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Multiple Offers: What to know when buying a property

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multiple offers don't have To be stressful if you employ the proper strategies

You’ve decided to enter the real estate market and buy a new home, whether for personal use or as an investment. But, the market is extremely hot and virtually every home is receiving multiple offers. 


What are the best practices in handling the process and “winning” the deal. We explore the ins and outs on how to best position yourself for a win.

Multiple offers overview

Multiple offer situations are a hard reality when the current market conditions favour sellers. A sellers’ market occurs when the demand for housing significantly outweighs available supply. As a result of this, buyers end up competing for available housing, creating multiple offer situations. 


In multiple offers buyers lose virtually all leverage during negotiations. Unlike in a balanced or buyers’ market, a sellers’ market heavily favours the home owner during negotiations. As such, buyers often have to bend over backwards to appease the seller. However, this does not mean a buyer should just do whatever the seller wants as this can lead to a series of issues for the buyer. For example, just because a seller wants a certain price does not mean they should receive it. 


The art of winning in multiple offers rests with employing effective strategies, but also knowing when to walk away. 

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Primary terms of negotiation

In a typical transaction there are a number of common terms that the buyer and seller try to negotiate. Keep in mind that older, unique properties, and those that don’t fall within a traditional mould may require additional points of negotiation. We are going to focus on the typical suburban type transaction for the purpose of this article.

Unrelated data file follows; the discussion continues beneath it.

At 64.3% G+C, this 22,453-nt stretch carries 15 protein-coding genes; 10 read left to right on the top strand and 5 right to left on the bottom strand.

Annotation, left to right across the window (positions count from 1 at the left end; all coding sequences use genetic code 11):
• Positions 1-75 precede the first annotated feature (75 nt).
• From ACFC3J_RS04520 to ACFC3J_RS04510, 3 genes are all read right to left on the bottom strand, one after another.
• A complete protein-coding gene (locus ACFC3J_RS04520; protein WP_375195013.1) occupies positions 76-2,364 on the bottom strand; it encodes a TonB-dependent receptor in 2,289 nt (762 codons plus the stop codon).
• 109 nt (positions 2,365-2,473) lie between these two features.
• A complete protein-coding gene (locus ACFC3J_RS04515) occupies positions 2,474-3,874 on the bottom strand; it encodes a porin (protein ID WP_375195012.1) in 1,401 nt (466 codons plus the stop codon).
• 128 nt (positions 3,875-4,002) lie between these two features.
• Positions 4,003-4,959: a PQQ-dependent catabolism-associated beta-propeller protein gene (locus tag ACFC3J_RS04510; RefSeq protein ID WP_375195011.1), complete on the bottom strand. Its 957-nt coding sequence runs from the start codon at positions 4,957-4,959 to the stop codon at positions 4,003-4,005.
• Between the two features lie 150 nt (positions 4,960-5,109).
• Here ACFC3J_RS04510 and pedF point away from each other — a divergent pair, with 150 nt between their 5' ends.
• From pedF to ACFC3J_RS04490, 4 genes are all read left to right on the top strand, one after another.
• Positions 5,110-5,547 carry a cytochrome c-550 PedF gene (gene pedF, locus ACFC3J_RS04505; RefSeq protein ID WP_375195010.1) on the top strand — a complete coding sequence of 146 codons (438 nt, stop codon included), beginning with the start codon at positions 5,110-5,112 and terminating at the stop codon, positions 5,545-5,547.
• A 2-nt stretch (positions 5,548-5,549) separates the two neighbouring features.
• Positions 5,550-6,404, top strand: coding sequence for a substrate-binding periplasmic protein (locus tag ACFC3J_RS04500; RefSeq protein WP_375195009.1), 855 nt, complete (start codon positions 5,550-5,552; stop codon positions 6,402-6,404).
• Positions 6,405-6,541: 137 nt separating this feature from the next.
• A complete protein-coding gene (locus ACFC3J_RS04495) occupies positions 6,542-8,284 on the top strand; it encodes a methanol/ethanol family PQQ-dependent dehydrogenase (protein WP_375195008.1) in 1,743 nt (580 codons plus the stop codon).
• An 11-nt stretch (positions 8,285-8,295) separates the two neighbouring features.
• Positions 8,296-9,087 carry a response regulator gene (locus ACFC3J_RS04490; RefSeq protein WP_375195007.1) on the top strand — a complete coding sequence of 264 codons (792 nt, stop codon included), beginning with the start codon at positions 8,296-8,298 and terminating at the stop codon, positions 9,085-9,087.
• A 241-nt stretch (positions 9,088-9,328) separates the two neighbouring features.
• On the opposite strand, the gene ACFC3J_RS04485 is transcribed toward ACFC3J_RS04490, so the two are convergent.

1. Price

This does not need a lot of explanation, for obvious reasons. Buyers and sellers need to negotiate on the sale price. In multiple offers, the buyer has less leverage in this regard, and can lead to offering over the listing price. 

2. Closing Date

Closing dates are one item that may still be up for negotiation during multiple offers. However, sometimes the seller needs a specific date or date range. In this case, it’s best the buyer tries to accommodate this as much as possible.

3. Conditions & Clauses

Typical conditions for a suburban transaction include: home inspection and obtaining financing approval. In some cases we also include clauses pertaining to a wood burning fireplace (WETT inspection), obtaining home insurance, etc. In multiple offers, inserting these conditions may put you at a disadvantage. We’ll explore this further later. 


Most common clauses (e.g. chattels and fixtures in good working order) can still be used in multiple offers. 

You can’t get ahead in real estate by sitting on the sidelines. 


When in multiple offers, there are some negotiable terms that won’t typically work, including:

The above are just some examples. Depending on the property in question, there could be other variables at play. For example, a buyer may want an Electrical Safety Authority (ESA) certificate for a finished basement. If the seller does not have one they may not accept an offer with this condition/clause if other competing offers don’t contain the same request. 

Competing in multiple offers

There are some clear strategies to help position your offer in the best possible light.

1. Be Patient

For most buyers, there are always going to other options. Just because you really like one property doesn’t mean it’ll be the last. Try to avoid becoming emotionally attached to any property until you actually own it.